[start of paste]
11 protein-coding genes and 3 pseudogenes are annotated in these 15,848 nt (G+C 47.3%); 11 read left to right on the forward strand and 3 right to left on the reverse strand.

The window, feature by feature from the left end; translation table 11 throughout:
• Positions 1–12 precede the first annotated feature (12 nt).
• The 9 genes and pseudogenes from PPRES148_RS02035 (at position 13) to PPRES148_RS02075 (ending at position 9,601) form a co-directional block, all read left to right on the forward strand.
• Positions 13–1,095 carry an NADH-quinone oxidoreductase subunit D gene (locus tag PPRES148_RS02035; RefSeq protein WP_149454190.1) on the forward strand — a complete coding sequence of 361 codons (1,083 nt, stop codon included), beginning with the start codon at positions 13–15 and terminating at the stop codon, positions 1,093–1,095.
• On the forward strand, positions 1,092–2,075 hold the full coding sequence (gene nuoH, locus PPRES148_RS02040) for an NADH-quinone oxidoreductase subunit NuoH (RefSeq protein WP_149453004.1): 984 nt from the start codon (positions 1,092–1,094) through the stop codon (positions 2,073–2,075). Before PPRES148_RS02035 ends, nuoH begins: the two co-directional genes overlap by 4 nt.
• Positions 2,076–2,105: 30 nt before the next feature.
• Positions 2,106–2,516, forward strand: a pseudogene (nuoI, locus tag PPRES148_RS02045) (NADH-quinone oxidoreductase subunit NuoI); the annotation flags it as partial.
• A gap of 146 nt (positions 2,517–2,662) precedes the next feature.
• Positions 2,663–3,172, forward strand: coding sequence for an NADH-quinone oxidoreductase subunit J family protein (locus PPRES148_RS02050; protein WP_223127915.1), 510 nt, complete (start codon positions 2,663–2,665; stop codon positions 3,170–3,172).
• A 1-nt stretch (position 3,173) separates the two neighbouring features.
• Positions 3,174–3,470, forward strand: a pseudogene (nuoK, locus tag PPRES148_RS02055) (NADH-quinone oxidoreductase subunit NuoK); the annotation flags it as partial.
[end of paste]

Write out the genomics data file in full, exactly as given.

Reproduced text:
11 protein-coding genes and 3 pseudogenes are annotated in these 15,848 nt (G+C 47.3%); 11 read left to right on the forward strand and 3 right to left on the reverse strand.

The window, feature by feature from the left end; translation table 11 throughout:
• Positions 1–12 precede the first annotated feature (12 nt).
• The 9 genes and pseudogenes from PPRES148_RS02035 (at position 13) to PPRES148_RS02075 (ending at position 9,601) form a co-directional block, all read left to right on the forward strand.
• Positions 13–1,095 carry an NADH-quinone oxidoreductase subunit D gene (locus tag PPRES148_RS02035; RefSeq protein WP_149454190.1) on the forward strand — a complete coding sequence of 361 codons (1,083 nt, stop codon included), beginning with the start codon at positions 13–15 and terminating at the stop codon, positions 1,093–1,095.
• On the forward strand, positions 1,092–2,075 hold the full coding sequence (gene nuoH, locus PPRES148_RS02040) for an NADH-quinone oxidoreductase subunit NuoH (RefSeq protein WP_149453004.1): 984 nt from the start codon (positions 1,092–1,094) through the stop codon (positions 2,073–2,075). Before PPRES148_RS02035 ends, nuoH begins: the two co-directional genes overlap by 4 nt.
• Positions 2,076–2,105: 30 nt before the next feature.
• Positions 2,106–2,516, forward strand: a pseudogene (nuoI, locus tag PPRES148_RS02045) (NADH-quinone oxidoreductase subunit NuoI); the annotation flags it as partial.
• A gap of 146 nt (positions 2,517–2,662) precedes the next feature.
• Positions 2,663–3,172, forward strand: coding sequence for an NADH-quinone oxidoreductase subunit J family protein (locus PPRES148_RS02050; protein WP_223127915.1), 510 nt, complete (start codon positions 2,663–2,665; stop codon positions 3,170–3,172).
• A 1-nt stretch (position 3,173) separates the two neighbouring features.
• Positions 3,174–3,470, forward strand: a pseudogene (nuoK, locus tag PPRES148_RS02055) (NADH-quinone oxidoreductase subunit NuoK); the annotation flags it as partial.